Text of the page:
Here are two more strategies the Super Fund has used to compound its capital faster than Yale.
Investing responsibly. Investing according to ESG (Environmental, Social and Governance) principles has become so popular so fast that it has taken on characteristics of a fad. And, indeed, many people define ESG in such a way — elevating personal ideology over investment common sense — as virtually to ensure poor investment results.
The Super Fund takes a more nuanced approach. The Fund begins by adopting the position that it is obligated by its enabling legislation to pursue responsible investing. (The reality is far less clear, but whatever.) The Fund then carefully reviews the academic literature on responsible investing, compares the academic views with its own experiences, and ultimately adopts what it believes to be the most sensible approaches.
The main thing these sensible ESG characteristics have in common is that the Fund believes them to be material to the performance of the investment. For example, climate change might be material to the performance of a relatively small group of companies today, but it is likely to become ever more important if global temperatures continue to climb.
Sound governance, by contrast, is probably material to almost every company. Of course, thoughtful investors were buying well-managed companies long before ESG became fashionable.
The real question is this one: what does an investor mean by “sound governance?” In a way, it’s easier to back into the governance issue. For example, if two similar firms have very different costs of capital, it’s probably because capital providers believe one of the firms is far better managed than the other. That will indicate to the Super Fund which company is likely to be the better investment.
The Fund notes that some ESG factors don’t necessarily improve returns, but they may act to reduce risk. If Company A operates in an environmentally sound way and Company B does not, investors will likely prosper by investing in Company A even if the two stocks end up with the same return. Why? Because the stream of returns at Company A will be less volatile than the stream of returns at Company B.
Social factors — the “S” in ESG — tend to be the most problematic, because it is more difficult to conclude that they are material to a company’s performance. Many social factors are socially desirable, but there is very little evidence that they have anything to do with the returns a company’s stock produces.
And yet, ESG investors very much want to see certain social factors implemented by companies, whether those factors affect the value of the companies’ stocks or not. They believe that adopting these factors is simply part of being a good corporate citizen.
This presents the Super Fund with a dilemma. It wants to employ ESG factors that are material, but some social factors don’t seem to be. In these perplexing situations what the Super Fund typically does is to avoid selling the stock — that would simply harm their returns — but instead to engage with the board and senior management on the issue, pressing their arguments and appealing to the boards’ and management teams’ better nature.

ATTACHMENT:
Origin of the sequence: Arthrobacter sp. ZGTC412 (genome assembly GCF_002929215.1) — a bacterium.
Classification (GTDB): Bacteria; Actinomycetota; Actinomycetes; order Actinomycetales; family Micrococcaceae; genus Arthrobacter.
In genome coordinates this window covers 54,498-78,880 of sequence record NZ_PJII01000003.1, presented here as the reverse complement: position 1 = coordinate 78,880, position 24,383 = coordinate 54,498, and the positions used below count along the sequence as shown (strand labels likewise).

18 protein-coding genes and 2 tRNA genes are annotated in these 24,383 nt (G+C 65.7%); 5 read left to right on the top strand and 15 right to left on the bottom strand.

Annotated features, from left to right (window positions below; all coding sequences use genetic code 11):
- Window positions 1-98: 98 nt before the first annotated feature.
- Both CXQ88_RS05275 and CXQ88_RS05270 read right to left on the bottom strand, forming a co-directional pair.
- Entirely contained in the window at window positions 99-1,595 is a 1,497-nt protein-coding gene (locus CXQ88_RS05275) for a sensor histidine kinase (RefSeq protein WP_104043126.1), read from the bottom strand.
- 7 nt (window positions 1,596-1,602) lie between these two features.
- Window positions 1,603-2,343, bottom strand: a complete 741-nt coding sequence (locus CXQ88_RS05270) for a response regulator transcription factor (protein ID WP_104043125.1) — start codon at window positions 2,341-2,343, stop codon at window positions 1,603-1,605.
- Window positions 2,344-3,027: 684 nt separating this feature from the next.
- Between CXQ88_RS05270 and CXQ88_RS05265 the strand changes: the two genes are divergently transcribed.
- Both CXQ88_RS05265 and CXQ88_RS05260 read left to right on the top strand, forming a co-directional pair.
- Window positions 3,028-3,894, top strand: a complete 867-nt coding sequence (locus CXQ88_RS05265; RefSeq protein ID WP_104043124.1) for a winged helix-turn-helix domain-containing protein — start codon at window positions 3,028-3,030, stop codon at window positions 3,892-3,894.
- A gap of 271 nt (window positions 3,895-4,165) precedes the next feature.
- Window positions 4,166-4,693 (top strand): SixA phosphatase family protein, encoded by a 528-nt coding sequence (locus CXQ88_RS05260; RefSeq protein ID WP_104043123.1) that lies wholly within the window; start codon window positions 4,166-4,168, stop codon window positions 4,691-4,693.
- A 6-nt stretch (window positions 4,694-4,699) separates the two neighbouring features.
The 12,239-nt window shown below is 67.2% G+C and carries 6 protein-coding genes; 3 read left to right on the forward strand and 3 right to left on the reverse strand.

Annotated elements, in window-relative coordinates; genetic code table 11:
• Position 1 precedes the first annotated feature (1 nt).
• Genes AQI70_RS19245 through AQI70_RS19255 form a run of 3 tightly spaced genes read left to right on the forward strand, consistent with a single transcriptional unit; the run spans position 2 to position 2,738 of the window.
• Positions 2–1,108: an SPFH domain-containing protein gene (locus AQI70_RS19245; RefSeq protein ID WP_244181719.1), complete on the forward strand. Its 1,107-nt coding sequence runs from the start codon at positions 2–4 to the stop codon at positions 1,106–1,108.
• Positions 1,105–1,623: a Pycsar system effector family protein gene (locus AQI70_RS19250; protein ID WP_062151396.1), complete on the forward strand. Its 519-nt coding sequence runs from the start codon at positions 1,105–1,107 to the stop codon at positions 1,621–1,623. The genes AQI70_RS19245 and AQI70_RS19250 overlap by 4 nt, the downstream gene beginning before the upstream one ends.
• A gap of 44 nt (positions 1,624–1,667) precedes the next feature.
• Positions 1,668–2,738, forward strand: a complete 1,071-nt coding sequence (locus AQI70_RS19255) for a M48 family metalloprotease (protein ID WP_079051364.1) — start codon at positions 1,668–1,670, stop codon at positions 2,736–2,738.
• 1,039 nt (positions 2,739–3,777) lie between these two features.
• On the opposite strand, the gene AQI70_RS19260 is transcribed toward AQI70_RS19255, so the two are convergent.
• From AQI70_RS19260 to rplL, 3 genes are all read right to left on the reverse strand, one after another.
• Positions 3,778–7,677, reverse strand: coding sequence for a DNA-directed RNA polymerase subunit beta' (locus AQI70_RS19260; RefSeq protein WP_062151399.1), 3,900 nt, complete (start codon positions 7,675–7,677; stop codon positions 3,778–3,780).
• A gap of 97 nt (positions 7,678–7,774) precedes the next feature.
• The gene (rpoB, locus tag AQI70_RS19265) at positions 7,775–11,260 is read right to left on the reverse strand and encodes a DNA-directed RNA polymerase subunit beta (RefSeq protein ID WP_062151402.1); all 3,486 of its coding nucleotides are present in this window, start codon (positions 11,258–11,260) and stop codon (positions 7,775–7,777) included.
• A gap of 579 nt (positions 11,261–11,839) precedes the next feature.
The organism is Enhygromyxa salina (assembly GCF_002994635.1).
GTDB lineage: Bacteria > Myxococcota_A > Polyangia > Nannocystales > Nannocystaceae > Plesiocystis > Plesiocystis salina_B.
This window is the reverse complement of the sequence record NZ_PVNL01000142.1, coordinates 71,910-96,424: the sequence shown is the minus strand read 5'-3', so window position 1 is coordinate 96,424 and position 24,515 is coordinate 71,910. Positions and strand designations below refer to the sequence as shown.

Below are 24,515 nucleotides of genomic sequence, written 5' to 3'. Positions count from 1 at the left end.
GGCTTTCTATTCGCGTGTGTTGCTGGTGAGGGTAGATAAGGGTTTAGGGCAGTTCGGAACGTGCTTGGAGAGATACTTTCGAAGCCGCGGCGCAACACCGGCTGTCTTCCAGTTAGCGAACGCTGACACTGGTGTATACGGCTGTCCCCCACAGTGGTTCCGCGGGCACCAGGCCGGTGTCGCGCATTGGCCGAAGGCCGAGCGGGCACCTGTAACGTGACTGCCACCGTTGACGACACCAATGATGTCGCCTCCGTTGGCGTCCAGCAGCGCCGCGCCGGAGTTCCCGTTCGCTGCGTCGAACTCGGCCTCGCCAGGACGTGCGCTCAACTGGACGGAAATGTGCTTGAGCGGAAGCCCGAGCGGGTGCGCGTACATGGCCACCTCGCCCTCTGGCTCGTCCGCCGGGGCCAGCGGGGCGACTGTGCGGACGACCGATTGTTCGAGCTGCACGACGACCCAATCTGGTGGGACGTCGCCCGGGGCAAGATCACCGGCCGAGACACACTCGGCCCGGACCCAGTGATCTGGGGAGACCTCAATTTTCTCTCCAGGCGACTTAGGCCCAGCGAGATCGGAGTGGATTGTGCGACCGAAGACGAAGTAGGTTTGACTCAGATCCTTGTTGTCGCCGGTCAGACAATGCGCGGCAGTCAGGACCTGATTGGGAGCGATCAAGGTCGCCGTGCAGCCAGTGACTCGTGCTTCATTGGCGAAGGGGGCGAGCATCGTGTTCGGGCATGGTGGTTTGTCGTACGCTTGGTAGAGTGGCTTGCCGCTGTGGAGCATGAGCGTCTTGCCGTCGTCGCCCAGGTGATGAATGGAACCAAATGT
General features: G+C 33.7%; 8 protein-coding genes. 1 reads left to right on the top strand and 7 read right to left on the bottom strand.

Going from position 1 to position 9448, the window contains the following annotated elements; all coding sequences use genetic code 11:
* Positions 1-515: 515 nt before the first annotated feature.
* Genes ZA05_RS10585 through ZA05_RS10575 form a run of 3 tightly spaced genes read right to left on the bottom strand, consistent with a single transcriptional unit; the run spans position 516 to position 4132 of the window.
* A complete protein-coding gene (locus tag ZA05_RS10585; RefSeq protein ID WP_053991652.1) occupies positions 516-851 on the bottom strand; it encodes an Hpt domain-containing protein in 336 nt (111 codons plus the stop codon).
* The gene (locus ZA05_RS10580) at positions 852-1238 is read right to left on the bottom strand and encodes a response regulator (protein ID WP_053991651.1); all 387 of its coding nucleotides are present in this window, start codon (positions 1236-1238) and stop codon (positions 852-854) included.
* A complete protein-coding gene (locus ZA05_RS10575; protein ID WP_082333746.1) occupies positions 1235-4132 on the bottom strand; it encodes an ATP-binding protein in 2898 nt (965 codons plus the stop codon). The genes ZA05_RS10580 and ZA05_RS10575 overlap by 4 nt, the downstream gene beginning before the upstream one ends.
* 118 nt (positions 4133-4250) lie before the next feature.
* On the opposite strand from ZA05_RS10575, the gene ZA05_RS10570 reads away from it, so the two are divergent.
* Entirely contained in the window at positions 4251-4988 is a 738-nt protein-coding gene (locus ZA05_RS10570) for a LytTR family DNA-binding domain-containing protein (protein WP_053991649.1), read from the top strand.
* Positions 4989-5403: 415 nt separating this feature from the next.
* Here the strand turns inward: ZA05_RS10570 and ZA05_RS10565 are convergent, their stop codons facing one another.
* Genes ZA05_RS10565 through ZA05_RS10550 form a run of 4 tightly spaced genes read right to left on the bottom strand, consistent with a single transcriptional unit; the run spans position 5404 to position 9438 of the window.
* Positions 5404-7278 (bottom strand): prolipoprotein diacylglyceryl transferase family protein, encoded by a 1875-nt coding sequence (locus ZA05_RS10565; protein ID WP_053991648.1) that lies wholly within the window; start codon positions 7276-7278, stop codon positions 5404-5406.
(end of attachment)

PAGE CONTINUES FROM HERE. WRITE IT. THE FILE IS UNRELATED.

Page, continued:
Creating a Reference Portfolio. Before the Super Fund invests a New Zealand dollar it creates what it calls a “Reference Portfolio.” The Reference Portfolio is similar to a “custom benchmark” except that it contains only traditional asset classes (stocks and bonds) and that it is actually investable.
A custom benchmark, by contrast, is based on the investor’s strategic asset allocation and will likely contain hedge funds, private equity and venture capital, for which there are no investable benchmarks. The Reference Portfolio is more similar to what many investors would think of as a “naïve” benchmark, that is, a stock/bond/cash mix that has the same risk level as the more complex custom benchmark.
In other words, the Super Fund could, if it wished, simply engage a few passive, index managers to replicate the Reference Portfolio, rebalance it several times a year, and be done with it. But by following the strategies we are talking about in this series of posts, the Super Fund has substantially improved upon the return of the Reference Portfolio — and by taking no more risk.
The purpose of the Reference Portfolio is to establish the risk level of the Super Fund. The Fund creates various possible Reference Portfolios and then observes how they actually performed in the past — especially during periods of market disruption — and how they are expected to perform in the future.
In the case of the Fund, the Reference Portfolio began with a 75% exposure to global stocks and then rose, five years later, to an 80% exposure. The 20% balance is invested in global fixed income.
An 80⁄20 mix of stocks and bonds may seem too risky for most individual investors, but that may not actually be the case. For investors who are willing to tolerate price volatility in their portfolios in return for better returns, an 80⁄20 portfolio can make sense.
The real problem for investors isn’t market volatility, but the need to remain committed to stocks even during periods of time when stock prices are swooning. If those investors are prudently spending 3% of the value of their portfolio annually, and if they have 20% of their money in bonds, they could (theoretically) weather a seven-year bear market, something that has almost never happened.
The longest bear market in U.S. history, following the bombing of the World Trade Center in 1993, lasted seven years — but lost less than 1% over that period. The worst bear market, following the Crash of 1929, lasted less than three years but lost 86%. (Well, okay, that one was painful.)
Next week we’ll wrap up our review of the tactics and strategies used so successfully by the New Zealand Super Fund.